I contend that police culture needs to more fully embrace Emotional Intelligence as a vital and missing piece to human engagement and conflict. EQ has been one of my focal points in police training - both formally in course curriculum and informally among my teams and peers. It's shifting our culture, our values, and our philosophy. Our officers and detectives hit the street with different tools and different mindsets....and I see officers repeatedly and consistently winning the psychological battles. (Secret: And citizens win too!)

If you're one to think that EQ is "soft policing," I'd have agreed with you a dozen years ago. I ignored it for too long in my own journey as a policeman. I failed a lot and relied on emotionally intelligent partners and supervisors to bail me out of conflict and complaint. I learned the hard way. And I'm more than willing to share my experiences (and the map of of landmines I've stepped on along the way) with you. Simply, because if you're discounting EQ in policing, you'll likely to be running into the same frustrations as I did.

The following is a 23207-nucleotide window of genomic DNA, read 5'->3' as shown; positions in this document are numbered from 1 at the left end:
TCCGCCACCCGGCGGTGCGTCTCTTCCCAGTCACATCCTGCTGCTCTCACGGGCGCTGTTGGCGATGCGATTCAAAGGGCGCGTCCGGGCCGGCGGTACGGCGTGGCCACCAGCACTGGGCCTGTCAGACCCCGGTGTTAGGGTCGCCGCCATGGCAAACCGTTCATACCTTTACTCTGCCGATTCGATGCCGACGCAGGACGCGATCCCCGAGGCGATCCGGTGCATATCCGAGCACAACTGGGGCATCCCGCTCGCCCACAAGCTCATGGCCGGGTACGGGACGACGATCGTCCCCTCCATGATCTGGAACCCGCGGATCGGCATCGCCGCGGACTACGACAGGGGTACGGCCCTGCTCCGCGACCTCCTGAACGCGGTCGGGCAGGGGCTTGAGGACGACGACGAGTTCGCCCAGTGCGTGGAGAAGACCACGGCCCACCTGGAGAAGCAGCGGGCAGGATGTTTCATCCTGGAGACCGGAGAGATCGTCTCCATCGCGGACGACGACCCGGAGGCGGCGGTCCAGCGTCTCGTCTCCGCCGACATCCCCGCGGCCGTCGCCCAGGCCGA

And every now and then...I still lose. But a lot less often than I used to.

At least that's what my citizen complaint file says.

***





Lou Hayes, Jr. is a police training unit supervisor in suburban Chicago. He studies human performance & decision-making, creativity, emotional intelligence, and adaptability. Follow Lou on Twitter at @LouHayesJr or on LinkedIn